Language identity and sociolinguistic scales in contemporary Asia
Author: Kerim Friedman (National Donghwa University)
Tzu-Kai Liu (Academia Sinica)
Rika Yamashita (Kanto Gakuin University)
Javed Khatri (The Technical College Branch At Al-Hariq)
Speaker: Kerim Friedman, Tzu-Kai Liu, Rika Yamashita, Javed Khatri
Topic: Language minorities and majorities
The (SCOPUS / ISI) SOAS GLOCAL CALA 2019 Colloquium Session
This colloquium discusses contemporary experiences of linguistic diversity in various regions of Asia in order to address the commonalities and differences in the ways multilingualism is evaluated, organized, and scaled across different “axes” of time and space (Pennycook 2010, Hult 2010, Lempert and Carr 2017). In doing so, it seeks to deploy recent developments in contemporary linguistic anthropology in order to ask whether the frameworks of multilingualism developed in Europe and North America are adequate to the task of explaining the forms of linguistic diversity found in Asian societies. If not, how can we develop more inclusive theoretical understandings that address the complexities of Asian experience? Specifically, it is asked whether concepts such as “superdiversity” (Vertovec 2007, Blommaert and Rampton 2011) and “plurililingualism” (CEFR), which have been deployed to great effect in order to discuss the accommodation and integration of ethnic diversity brought about by the changing ethnic composition of Europe in the face of globalization, can be applied to the Asian context without significant modification.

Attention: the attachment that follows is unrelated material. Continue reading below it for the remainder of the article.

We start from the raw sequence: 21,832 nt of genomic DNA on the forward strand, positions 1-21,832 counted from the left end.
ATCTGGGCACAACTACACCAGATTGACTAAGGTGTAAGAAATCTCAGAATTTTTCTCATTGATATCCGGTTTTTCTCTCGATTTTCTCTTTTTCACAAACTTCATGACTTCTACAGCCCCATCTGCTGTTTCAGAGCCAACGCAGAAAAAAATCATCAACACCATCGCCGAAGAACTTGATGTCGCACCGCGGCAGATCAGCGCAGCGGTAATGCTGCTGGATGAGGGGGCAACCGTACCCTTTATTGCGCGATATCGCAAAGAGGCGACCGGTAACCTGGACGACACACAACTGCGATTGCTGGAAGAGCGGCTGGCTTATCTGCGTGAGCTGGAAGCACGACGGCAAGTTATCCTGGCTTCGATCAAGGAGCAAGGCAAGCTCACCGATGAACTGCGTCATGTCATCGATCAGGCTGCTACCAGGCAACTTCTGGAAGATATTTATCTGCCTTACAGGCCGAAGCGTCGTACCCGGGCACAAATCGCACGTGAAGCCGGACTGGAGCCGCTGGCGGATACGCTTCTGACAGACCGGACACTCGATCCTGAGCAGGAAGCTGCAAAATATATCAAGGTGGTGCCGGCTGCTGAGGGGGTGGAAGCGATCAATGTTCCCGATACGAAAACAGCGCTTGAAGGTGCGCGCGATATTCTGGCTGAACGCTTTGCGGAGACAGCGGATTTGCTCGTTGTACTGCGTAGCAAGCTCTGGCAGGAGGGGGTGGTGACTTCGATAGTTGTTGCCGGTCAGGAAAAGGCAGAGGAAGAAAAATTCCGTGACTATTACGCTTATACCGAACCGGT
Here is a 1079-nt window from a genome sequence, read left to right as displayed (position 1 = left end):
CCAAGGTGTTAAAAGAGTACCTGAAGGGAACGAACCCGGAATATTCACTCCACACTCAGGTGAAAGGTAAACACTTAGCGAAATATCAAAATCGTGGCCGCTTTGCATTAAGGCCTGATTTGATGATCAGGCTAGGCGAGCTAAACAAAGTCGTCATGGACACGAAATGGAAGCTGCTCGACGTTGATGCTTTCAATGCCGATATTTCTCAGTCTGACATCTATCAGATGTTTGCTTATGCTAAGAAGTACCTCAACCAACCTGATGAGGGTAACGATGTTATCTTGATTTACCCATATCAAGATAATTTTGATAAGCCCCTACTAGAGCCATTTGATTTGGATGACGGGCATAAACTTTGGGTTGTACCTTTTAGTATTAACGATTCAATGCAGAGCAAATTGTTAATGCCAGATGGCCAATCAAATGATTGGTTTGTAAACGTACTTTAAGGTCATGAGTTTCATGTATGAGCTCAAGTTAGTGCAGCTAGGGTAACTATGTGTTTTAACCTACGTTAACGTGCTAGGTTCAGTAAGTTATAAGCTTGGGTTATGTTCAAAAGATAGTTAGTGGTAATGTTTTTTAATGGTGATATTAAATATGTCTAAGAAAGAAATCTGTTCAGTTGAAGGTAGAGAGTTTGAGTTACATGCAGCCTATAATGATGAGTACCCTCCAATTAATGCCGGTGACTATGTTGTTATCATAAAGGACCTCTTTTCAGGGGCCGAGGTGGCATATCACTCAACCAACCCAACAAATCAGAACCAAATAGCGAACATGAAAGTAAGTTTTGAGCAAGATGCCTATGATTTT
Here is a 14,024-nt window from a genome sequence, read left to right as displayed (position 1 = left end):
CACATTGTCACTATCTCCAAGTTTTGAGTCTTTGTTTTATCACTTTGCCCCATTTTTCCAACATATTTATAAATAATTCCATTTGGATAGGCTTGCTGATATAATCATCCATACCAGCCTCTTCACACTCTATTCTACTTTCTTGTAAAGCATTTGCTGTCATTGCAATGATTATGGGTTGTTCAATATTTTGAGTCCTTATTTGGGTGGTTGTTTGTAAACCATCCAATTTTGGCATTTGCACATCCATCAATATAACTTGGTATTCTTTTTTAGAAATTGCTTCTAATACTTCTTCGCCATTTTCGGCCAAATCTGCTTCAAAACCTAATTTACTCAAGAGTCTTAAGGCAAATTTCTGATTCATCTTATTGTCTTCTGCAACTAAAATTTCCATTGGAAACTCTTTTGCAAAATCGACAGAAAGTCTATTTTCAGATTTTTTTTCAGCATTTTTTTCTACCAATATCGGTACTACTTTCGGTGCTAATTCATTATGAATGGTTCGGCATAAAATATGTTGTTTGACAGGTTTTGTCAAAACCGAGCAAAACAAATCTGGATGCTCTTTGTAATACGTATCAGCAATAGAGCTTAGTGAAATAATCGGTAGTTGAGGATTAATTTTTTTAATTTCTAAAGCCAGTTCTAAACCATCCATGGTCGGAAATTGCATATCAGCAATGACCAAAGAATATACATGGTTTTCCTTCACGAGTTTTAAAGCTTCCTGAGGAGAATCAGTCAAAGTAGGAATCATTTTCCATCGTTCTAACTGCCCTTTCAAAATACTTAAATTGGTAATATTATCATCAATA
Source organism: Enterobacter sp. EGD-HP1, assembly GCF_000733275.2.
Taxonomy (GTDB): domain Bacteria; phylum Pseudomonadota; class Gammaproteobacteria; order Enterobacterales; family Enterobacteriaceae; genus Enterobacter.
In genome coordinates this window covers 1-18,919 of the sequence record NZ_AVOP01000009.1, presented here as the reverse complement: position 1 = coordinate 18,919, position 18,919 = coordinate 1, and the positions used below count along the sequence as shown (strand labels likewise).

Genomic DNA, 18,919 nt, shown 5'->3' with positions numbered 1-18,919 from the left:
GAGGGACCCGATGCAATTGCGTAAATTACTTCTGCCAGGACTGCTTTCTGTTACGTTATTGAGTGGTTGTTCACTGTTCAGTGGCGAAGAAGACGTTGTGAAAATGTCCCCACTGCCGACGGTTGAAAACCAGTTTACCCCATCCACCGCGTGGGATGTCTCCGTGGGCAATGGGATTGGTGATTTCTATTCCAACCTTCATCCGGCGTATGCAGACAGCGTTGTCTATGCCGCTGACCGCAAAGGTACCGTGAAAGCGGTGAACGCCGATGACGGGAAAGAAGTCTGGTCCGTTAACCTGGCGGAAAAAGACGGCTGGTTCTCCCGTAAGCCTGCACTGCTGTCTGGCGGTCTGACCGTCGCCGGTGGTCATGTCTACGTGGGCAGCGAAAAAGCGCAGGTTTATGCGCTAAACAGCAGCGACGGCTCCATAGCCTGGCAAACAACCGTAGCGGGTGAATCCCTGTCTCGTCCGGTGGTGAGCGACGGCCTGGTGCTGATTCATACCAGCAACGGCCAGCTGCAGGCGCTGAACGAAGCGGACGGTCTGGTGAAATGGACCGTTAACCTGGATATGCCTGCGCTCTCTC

Multilingualism in Asia has generally been discussed in relation to conflicts between indigenous minority communities and the nation state, or in terms of colonial and post-colonial language policies. However, the tremendous ethnic diversity of countries such as India and China, the apparent linguistic homogeneity of countries like Japan and Korea, the experience of non-European colonialism in Korea and Taiwan, etc. each calls into question the simplistic application of terms such as ‘multiculturalism,’ ‘post-colonialism,’ or ‘imperialism.’ This colloquium convenes papers from each of these areas, and discusses issues related to language identity and multilingualism, such as language testing policy, the rural-urban migration of ethnic minority workers, contemporary language anxieties, and translation and media. Drawing from recent work in linguistic anthropology, these papers each draw upon the concept of “sociolinguistic scale” (Blommaert 2007) and “language ideology” (Woolard and Schieffelin 1994), to explore these diverse multilingualisms and challenge the status-quo of how we deal with issues in multilingualism.